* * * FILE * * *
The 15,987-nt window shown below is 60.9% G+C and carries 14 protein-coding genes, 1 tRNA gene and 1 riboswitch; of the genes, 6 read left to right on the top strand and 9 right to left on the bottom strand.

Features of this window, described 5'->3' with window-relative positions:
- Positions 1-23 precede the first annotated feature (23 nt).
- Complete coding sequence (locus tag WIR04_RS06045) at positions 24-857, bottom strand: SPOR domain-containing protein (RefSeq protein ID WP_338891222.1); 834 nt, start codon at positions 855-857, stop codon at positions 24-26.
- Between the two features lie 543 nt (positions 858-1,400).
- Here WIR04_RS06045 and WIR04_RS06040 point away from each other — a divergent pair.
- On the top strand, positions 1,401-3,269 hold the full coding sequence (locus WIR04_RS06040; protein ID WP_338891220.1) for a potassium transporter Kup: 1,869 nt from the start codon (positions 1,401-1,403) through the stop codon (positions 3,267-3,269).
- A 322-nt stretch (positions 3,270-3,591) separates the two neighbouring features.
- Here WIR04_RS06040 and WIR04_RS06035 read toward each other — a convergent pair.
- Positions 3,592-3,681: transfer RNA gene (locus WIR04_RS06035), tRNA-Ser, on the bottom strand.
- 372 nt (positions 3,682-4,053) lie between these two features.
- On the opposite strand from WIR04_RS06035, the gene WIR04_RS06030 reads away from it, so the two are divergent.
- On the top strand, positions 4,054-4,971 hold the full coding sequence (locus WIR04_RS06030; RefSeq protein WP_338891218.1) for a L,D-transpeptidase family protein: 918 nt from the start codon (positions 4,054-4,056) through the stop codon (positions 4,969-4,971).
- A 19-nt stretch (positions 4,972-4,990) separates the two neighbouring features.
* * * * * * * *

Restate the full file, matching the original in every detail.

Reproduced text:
The 15,987-nt window shown below is 60.9% G+C and carries 14 protein-coding genes, 1 tRNA gene and 1 riboswitch; of the genes, 6 read left to right on the top strand and 9 right to left on the bottom strand.

Features of this window, described 5'->3' with window-relative positions:
- Positions 1-23 precede the first annotated feature (23 nt).
- Complete coding sequence (locus tag WIR04_RS06045) at positions 24-857, bottom strand: SPOR domain-containing protein (RefSeq protein ID WP_338891222.1); 834 nt, start codon at positions 855-857, stop codon at positions 24-26.
- Between the two features lie 543 nt (positions 858-1,400).
- Here WIR04_RS06045 and WIR04_RS06040 point away from each other — a divergent pair.
- On the top strand, positions 1,401-3,269 hold the full coding sequence (locus WIR04_RS06040; protein ID WP_338891220.1) for a potassium transporter Kup: 1,869 nt from the start codon (positions 1,401-1,403) through the stop codon (positions 3,267-3,269).
- A 322-nt stretch (positions 3,270-3,591) separates the two neighbouring features.
- Here WIR04_RS06040 and WIR04_RS06035 read toward each other — a convergent pair.
- Positions 3,592-3,681: transfer RNA gene (locus WIR04_RS06035), tRNA-Ser, on the bottom strand.
- 372 nt (positions 3,682-4,053) lie between these two features.
- On the opposite strand from WIR04_RS06035, the gene WIR04_RS06030 reads away from it, so the two are divergent.
- On the top strand, positions 4,054-4,971 hold the full coding sequence (locus WIR04_RS06030; RefSeq protein WP_338891218.1) for a L,D-transpeptidase family protein: 918 nt from the start codon (positions 4,054-4,056) through the stop codon (positions 4,969-4,971).
- A 19-nt stretch (positions 4,972-4,990) separates the two neighbouring features.